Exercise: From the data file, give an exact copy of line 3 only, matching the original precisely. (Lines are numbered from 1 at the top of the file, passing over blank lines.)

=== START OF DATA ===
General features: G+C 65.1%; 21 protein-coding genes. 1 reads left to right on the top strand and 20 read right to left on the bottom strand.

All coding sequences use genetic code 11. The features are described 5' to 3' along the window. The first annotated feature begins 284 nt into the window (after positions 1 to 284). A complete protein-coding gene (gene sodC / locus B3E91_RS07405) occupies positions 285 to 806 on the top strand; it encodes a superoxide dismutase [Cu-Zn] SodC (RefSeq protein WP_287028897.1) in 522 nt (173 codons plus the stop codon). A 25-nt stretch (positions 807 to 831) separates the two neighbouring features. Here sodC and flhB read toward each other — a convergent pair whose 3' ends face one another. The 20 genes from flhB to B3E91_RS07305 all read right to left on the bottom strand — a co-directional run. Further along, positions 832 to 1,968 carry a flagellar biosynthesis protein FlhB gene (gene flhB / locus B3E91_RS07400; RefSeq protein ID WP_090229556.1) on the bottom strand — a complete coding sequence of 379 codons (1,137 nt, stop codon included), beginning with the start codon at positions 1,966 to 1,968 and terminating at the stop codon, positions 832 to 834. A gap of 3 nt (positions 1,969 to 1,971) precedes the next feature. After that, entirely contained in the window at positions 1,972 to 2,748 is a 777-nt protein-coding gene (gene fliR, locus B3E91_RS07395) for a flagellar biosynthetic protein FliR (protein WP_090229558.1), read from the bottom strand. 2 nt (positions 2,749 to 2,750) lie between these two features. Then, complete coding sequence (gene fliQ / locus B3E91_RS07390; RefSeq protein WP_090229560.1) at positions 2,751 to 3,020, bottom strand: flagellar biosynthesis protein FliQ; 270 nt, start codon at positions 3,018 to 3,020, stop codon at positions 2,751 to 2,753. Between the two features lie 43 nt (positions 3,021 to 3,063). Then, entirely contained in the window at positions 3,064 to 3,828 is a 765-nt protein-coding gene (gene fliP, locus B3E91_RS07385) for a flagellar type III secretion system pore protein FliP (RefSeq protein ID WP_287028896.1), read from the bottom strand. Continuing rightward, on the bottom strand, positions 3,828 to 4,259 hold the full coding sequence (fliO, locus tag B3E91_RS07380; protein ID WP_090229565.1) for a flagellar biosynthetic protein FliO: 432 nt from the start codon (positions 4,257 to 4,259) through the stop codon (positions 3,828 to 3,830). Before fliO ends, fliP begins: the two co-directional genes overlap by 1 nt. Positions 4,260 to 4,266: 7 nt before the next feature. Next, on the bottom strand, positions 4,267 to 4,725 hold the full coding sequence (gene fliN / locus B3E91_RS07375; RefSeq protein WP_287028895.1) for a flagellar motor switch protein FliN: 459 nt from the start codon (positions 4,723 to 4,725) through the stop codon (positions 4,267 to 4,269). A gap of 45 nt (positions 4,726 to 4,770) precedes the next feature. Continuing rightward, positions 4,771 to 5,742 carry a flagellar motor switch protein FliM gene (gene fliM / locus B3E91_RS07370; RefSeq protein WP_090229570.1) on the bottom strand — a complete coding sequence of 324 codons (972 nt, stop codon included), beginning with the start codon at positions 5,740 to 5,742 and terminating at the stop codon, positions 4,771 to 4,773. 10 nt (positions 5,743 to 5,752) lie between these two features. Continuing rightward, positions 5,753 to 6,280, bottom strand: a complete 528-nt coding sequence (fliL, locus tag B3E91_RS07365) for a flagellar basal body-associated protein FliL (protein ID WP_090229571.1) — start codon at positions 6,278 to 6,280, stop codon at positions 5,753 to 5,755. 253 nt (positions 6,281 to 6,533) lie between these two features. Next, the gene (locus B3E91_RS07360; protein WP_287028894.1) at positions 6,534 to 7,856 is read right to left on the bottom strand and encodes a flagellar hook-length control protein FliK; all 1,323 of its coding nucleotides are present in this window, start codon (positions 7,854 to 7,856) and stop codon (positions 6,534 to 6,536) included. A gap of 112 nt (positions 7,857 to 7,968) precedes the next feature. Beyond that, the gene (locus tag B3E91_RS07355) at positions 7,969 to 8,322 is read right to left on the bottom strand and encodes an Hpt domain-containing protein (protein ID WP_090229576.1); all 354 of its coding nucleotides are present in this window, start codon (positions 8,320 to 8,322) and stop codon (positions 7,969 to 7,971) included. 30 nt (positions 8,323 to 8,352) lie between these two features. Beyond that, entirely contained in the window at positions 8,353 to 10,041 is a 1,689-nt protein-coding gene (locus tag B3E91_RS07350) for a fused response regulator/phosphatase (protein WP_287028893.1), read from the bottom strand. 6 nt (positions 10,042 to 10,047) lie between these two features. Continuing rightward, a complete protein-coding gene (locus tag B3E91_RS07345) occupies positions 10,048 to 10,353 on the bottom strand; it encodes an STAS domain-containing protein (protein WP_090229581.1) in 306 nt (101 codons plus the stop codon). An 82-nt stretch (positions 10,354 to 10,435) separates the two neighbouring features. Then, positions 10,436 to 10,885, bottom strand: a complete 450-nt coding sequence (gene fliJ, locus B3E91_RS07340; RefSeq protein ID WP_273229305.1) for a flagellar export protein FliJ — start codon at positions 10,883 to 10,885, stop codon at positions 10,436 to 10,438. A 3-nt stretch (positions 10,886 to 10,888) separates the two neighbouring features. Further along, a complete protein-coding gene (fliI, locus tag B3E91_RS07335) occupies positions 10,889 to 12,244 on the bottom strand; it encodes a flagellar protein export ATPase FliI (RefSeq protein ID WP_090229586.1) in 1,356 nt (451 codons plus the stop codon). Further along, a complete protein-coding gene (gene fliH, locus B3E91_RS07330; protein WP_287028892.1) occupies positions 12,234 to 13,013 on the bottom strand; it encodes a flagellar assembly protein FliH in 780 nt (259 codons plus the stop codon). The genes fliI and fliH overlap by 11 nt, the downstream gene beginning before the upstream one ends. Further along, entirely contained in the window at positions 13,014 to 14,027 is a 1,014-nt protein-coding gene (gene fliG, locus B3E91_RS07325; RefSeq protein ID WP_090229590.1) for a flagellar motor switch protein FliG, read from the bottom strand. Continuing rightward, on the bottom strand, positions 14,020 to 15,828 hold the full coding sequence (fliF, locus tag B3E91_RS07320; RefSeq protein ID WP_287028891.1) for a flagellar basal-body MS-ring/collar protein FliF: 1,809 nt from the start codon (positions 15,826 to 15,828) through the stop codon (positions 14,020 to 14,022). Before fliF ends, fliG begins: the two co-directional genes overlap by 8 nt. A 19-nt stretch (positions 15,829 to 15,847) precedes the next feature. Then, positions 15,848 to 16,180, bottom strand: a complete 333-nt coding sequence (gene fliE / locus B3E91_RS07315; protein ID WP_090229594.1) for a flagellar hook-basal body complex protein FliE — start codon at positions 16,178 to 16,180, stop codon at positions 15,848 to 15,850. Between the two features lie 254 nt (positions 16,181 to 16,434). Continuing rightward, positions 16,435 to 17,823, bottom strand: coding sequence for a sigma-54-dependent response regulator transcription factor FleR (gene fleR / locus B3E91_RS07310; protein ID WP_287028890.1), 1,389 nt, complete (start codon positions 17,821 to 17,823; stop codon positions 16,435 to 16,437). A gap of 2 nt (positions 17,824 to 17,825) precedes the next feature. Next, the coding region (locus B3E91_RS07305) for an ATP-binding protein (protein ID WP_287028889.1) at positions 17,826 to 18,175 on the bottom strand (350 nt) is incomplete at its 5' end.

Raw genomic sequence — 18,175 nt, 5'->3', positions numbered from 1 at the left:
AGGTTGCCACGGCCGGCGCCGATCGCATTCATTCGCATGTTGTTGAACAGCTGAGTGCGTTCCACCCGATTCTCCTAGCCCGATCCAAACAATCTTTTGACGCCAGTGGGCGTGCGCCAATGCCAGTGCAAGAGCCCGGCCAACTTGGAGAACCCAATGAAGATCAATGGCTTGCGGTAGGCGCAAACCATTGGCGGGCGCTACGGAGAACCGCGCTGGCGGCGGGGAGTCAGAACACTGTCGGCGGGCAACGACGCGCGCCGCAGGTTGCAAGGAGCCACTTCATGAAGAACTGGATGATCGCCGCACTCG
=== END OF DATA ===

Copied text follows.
Raw genomic sequence — 18,175 nt, 5'->3', positions numbered from 1 at the left: